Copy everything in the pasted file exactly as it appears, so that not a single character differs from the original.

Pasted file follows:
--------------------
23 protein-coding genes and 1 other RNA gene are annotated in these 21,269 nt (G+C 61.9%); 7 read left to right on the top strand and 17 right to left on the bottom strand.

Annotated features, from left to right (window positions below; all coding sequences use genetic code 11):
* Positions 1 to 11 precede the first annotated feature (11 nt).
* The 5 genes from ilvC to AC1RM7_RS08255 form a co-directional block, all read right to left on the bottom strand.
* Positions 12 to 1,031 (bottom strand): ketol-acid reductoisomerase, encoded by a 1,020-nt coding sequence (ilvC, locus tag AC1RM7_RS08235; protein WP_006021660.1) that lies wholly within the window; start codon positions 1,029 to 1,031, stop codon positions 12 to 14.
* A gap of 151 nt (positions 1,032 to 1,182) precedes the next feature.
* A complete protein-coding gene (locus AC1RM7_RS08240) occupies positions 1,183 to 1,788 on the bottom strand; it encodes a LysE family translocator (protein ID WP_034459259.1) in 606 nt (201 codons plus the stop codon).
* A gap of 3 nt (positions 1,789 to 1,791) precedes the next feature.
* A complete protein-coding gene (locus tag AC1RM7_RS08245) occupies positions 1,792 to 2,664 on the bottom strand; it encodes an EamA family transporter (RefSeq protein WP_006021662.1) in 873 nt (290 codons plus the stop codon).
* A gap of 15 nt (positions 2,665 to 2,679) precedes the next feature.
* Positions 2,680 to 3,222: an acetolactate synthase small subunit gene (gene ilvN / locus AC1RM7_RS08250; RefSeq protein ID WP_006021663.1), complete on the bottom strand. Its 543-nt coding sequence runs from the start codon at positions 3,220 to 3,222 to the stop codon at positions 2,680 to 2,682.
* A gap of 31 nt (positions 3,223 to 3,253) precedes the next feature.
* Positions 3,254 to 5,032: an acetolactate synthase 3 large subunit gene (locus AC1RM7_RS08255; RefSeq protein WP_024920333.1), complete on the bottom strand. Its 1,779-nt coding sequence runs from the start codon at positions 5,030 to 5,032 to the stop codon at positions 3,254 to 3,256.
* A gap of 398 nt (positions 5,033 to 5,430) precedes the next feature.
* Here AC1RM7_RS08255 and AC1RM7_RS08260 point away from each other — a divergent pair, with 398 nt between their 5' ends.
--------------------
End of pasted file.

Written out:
23 protein-coding genes and 1 other RNA gene are annotated in these 21,269 nt (G+C 61.9%); 7 read left to right on the top strand and 17 right to left on the bottom strand.

Annotated features, from left to right (window positions below; all coding sequences use genetic code 11):
* Positions 1 to 11 precede the first annotated feature (11 nt).
* The 5 genes from ilvC to AC1RM7_RS08255 form a co-directional block, all read right to left on the bottom strand.
* Positions 12 to 1,031 (bottom strand): ketol-acid reductoisomerase, encoded by a 1,020-nt coding sequence (ilvC, locus tag AC1RM7_RS08235; protein WP_006021660.1) that lies wholly within the window; start codon positions 1,029 to 1,031, stop codon positions 12 to 14.
* A gap of 151 nt (positions 1,032 to 1,182) precedes the next feature.
* A complete protein-coding gene (locus AC1RM7_RS08240) occupies positions 1,183 to 1,788 on the bottom strand; it encodes a LysE family translocator (protein ID WP_034459259.1) in 606 nt (201 codons plus the stop codon).
* A gap of 3 nt (positions 1,789 to 1,791) precedes the next feature.
* A complete protein-coding gene (locus tag AC1RM7_RS08245) occupies positions 1,792 to 2,664 on the bottom strand; it encodes an EamA family transporter (RefSeq protein WP_006021662.1) in 873 nt (290 codons plus the stop codon).
* A gap of 15 nt (positions 2,665 to 2,679) precedes the next feature.
* Positions 2,680 to 3,222: an acetolactate synthase small subunit gene (gene ilvN / locus AC1RM7_RS08250; RefSeq protein ID WP_006021663.1), complete on the bottom strand. Its 543-nt coding sequence runs from the start codon at positions 3,220 to 3,222 to the stop codon at positions 2,680 to 2,682.
* A gap of 31 nt (positions 3,223 to 3,253) precedes the next feature.
* Positions 3,254 to 5,032: an acetolactate synthase 3 large subunit gene (locus AC1RM7_RS08255; RefSeq protein WP_024920333.1), complete on the bottom strand. Its 1,779-nt coding sequence runs from the start codon at positions 5,030 to 5,032 to the stop codon at positions 3,254 to 3,256.
* A gap of 398 nt (positions 5,033 to 5,430) precedes the next feature.
* Here AC1RM7_RS08255 and AC1RM7_RS08260 point away from each other — a divergent pair, with 398 nt between their 5' ends.